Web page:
Hand protection:
I have a supply of nitrile gloves on hand. I wear them to prevent my hands from getting dirty, like when handling rat traps or greasing the wheels on my garage door. I also use them to keep my hands from smearing nice things, like high quality art paper for my wide-format printer. Two hundred ambidextrous gloves cost $13.50 on Amazon. (Tip: some tasks require just one glove.) — MF

Painless history:
My favorite example of how video is displacing much of what books used to do is this short YouTube video on the History of Japan. In only 9 minutes it covers the complex, twisted, obscure history of Japan but with insight and clarity. (One of its subtle tricks is to use nick names instead of proper names for people.) The clip has racked up 30 million views because it teaches so well. — KK

-- Kevin Kelly, Mark Frauenfelder, Claudia Dawson 07/23/17

21 July 2017

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StylusReach Flexible Flashlight

For light in tight places

[This is a Cool Tools Favorite from 2003 – MF]

My brother-in-law, who’s a tool salesman, gave me one of these lights for Christmas. It’s a natural white super bright LED light on a flexible, shielded cable. The LED has a rated life of 100,000 hours. The light is extremely tough. My bro-in-law likes to whack the crap out of ‘em to demonstrate how durable they are. Waterproof too. Two settings on the light: blinking and steady. There’s also a blue LED version, which is easier on the eyes. The StylusReach is pen-sized (when the shaft is folded over and clipped to the battery tube) and 14 inches long when extended. It has a pocket clip (and you thought that Fisher Space Pen made you look like a geek!). I use mine for all sorts of hardware hacking and around the house stuff (like looking under the burner on our stove to try and find out why the stovetop heated up to the point where it shattered the tempered glass stovetop inset!) Inside computers, you can actually clip it to the side of the case to direct the light where you want it. It’s also really useful for seeing behind furniture, etc. The light lets me clearly see what I’m going for before I reach and grab.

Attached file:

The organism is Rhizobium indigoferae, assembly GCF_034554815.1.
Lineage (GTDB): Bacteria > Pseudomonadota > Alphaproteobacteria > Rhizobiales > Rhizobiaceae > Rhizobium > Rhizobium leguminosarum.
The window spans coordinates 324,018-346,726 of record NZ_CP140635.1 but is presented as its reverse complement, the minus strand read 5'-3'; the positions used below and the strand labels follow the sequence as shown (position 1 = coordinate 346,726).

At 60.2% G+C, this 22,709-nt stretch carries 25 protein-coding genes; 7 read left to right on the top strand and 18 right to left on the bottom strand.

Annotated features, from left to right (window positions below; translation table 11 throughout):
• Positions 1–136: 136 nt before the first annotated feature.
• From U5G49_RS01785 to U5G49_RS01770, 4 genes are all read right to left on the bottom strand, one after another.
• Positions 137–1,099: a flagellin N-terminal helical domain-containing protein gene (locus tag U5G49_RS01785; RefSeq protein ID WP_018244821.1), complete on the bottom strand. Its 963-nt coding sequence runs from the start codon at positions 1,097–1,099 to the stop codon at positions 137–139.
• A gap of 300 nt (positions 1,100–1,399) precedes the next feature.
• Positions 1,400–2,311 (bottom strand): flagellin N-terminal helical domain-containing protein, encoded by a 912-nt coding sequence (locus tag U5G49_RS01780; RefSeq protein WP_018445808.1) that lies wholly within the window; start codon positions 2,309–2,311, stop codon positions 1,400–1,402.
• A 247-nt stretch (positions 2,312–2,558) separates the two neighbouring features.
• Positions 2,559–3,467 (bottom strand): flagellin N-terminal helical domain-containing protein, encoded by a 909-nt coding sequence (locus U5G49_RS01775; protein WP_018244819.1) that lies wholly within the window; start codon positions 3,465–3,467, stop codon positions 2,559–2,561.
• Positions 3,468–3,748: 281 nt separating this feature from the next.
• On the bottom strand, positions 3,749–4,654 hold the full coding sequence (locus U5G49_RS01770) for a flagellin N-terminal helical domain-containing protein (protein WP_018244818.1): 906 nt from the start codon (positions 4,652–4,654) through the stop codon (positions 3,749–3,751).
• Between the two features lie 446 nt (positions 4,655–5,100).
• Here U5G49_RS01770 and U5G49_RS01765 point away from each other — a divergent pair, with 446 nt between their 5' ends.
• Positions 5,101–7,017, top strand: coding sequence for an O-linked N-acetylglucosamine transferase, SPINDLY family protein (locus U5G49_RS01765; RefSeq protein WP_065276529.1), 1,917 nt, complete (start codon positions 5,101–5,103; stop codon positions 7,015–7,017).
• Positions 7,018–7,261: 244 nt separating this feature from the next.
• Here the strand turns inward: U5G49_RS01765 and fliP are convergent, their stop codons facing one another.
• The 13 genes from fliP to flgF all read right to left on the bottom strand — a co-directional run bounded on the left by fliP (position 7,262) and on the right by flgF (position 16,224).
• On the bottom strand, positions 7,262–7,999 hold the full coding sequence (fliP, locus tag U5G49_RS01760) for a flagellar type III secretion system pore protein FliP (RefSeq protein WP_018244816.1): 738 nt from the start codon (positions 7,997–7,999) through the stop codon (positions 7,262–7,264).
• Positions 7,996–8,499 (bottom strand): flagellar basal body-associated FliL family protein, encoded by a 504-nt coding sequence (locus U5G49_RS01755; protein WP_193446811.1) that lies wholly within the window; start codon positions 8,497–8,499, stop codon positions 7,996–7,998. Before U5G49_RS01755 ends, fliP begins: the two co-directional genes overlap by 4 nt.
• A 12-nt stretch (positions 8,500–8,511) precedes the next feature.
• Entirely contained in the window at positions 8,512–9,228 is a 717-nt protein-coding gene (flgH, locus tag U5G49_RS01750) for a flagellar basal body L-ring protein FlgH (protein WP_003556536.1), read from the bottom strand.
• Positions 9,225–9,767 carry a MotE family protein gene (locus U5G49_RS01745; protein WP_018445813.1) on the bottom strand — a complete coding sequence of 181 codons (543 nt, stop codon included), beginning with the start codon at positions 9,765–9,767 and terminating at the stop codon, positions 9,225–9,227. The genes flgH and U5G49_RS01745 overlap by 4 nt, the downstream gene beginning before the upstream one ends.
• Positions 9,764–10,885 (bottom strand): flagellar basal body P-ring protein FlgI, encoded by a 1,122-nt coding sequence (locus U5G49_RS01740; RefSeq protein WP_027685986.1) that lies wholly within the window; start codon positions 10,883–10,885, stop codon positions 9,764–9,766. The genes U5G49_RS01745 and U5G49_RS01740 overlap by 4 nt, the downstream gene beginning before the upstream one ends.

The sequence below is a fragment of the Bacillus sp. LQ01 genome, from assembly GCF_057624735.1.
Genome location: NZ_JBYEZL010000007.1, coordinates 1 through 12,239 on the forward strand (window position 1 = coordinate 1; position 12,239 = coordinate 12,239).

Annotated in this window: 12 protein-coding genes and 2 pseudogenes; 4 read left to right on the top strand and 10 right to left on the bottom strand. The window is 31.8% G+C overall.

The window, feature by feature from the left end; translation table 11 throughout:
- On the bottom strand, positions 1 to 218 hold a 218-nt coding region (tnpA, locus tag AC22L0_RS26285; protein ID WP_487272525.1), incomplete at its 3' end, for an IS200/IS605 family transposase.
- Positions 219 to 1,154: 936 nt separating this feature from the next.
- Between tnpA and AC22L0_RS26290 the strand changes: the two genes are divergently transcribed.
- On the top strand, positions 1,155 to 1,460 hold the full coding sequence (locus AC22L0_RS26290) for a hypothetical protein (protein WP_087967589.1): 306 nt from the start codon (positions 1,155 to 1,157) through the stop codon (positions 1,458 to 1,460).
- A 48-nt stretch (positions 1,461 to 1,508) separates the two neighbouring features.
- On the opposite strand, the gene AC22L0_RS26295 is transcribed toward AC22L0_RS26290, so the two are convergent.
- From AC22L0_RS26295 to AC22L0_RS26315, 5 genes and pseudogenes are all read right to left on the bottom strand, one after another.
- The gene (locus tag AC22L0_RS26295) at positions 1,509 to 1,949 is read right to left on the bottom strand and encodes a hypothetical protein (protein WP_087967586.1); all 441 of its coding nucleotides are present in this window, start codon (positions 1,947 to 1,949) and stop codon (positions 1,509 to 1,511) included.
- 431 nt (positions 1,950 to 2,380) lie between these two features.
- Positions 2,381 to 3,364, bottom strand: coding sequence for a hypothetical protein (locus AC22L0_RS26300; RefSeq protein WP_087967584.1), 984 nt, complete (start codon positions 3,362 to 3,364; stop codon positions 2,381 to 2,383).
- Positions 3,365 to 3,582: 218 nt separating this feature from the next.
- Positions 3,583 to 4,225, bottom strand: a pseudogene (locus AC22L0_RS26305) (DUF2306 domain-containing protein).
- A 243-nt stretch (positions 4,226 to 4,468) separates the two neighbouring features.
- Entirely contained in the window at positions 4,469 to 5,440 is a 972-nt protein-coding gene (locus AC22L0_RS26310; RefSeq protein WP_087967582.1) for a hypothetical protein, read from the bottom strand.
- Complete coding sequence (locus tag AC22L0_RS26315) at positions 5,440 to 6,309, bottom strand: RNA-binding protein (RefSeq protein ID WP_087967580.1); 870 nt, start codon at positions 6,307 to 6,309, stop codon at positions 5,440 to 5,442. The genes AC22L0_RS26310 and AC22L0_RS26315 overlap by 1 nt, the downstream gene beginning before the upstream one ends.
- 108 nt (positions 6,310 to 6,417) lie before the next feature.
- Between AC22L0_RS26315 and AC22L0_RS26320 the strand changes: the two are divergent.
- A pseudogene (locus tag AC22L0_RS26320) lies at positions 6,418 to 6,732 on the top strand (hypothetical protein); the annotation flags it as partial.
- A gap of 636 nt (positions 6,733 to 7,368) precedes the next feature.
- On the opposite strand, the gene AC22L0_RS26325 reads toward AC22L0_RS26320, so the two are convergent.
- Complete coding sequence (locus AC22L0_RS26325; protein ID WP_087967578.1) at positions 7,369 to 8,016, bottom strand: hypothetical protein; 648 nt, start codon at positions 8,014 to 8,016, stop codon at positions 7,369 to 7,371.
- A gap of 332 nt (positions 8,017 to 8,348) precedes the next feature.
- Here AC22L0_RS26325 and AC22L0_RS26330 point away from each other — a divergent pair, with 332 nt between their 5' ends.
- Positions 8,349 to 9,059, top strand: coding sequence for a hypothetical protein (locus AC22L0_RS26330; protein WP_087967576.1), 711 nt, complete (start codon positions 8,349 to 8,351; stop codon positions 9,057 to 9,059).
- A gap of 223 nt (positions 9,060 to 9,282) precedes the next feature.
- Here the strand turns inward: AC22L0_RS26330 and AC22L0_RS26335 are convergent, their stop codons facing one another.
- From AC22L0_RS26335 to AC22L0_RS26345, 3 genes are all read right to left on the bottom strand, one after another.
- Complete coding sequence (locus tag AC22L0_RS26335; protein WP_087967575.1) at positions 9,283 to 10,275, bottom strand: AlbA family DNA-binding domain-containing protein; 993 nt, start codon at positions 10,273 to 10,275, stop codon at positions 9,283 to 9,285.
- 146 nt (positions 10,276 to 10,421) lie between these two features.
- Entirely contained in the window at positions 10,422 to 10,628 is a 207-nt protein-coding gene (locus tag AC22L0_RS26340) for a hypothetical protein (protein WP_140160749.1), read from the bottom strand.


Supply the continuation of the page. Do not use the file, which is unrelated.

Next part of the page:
-- Gareth Branwyn 07/21/17

ALL REVIEWS

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RepairClinic.com

Parts and video instruction for DIY appliance repair

img 07/20/17

Kwik-kut Food Chopper

Chops almost any food item

img 07/19/17

Brad Templeton, Futurist

Cool Tools Show 081: Brad Templeton

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Maker Update: Kreg Rip-Cut

Speeds and simplifies ripping down large plywood and MDF panels

img 07/19/17

Extreme Duck Tape

Compact emergency tape

img 07/18/17

Lock Laces

Elastic no-tie shoelaces

See all the reviews

ASK COOL TOOLS

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EDITOR'S FAVORITES